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More on Rachel Corrie…

October 8, 2007

Some of the discussions triggered by the play `My Name Is Rachel Corrie’ are worth sharing. I am referring to discussions that younger folk have had since seeing the play two nights ago. For starters, a number of us have been thinking and talking about it. We can’t seem to get the play’s content out of our minds. I thought of it all day yesterday.

Two themes (beyond what was mentioned below) have appeared.

1. The play raised the question among young women around Rachel’s age: What would they be willing to die for as Rach did? The people involved had different answers to that question, but The play – and Rachel’s life and death – made them examine their own situation. The very fact that young people (mid 20s to early 30s) are thinking in such terms suggests the play struck a deep chord among some of them. I don’t think about such things any more, or hardly and haven’t for years. I’m more in the category of those who wake up in the morning and simply nod in gratitude that I’m still around. But I remember thinking like that – asking, for what would I be willing to sacrifice it all for, my job, my family life, my life. Never talked much about it – no, never talked about it all to anyone that I can remember – even to close friends, even to Nancy, but thought about it a good deal. Some of it has to do with the never ending effort to struggle against fear that most of us try to deal with in one way or another. But in Rachel’s case it all went much deeper.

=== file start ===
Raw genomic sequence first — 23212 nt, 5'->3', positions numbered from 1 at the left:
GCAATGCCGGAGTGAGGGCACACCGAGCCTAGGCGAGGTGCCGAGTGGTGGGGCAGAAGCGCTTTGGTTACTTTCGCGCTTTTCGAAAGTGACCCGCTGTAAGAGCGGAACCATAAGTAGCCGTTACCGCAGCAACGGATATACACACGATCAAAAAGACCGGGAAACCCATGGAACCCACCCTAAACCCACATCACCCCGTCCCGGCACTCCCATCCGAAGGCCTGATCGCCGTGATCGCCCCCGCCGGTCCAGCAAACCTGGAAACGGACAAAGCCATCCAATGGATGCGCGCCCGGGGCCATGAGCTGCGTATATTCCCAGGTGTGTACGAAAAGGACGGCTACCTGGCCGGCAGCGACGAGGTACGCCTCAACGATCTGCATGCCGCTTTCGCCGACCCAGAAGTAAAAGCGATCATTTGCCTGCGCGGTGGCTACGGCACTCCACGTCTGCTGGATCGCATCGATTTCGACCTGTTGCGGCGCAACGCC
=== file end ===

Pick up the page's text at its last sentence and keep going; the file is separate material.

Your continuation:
2. There were a number of people who felt the play was one-sided, only showed one side of the story. They are right for the most part. It is simply that there is nothing wrong with such an approach from where I am sitting, as what they got a dose of was the side of the story they don’t hear normally in the media, academia, etc. – referred to by some as `the Palestinian narrative’ to the conflict (through the eyes of an American peace activist). In having to confront the Palestinian narrative head on, they get a much richer sense of the overall picture in the end. What people deeply immersed in this issue need to be reminded is that there are an awful lot of people in this country that still don’t have a clue about the conflict or the narrative – either Israeli or Palestinian (or American) and their natural reaction to a play like `My Name Is Rachel’ is to be quite confused, to wonder if what is being presented is fair and accurate (which it is). Having either been spoon fed on pro-Israeli propaganda all their lives or as in many cases, completely in the dark about the whole issue, they are a bit dazzled and upset by it all and can’t help wondering if in some way they have been taken. People are often very defensive about their own ignorance. Overall, I think this is a normal and positive reaction. The more honest elements, their curiosity awakened, their sense of justice stirred will take the next step, and learn more, in their own time and in their own way, but it is the start of a process.

I am thinking that I want to go back and see the play as many times as possible – as much to study and listen to the audience, to gauge their reactions, impressions – as much as to be inspired, moved by the life and death of Rachel Corrie. I have no heroes. Haven’t for decades. It’s a good thing actually for heroes, being human always disappoint. But lately I’m considering three exceptions – Mario Savio, Norman Finkelstein…and of course Rach. There’s another friend of mind I have such feeling for but I’d never tell him as it would go to his head. Well their not heroes but they are examples….they show it’s not only George Bushes and John Bolton’s this society can produce, but something quite the contrary – kid of mutant Americans that break the mold, the best kind.

See the play `My Name Is Rachel Corrie’ – for info call – 720-221-3821

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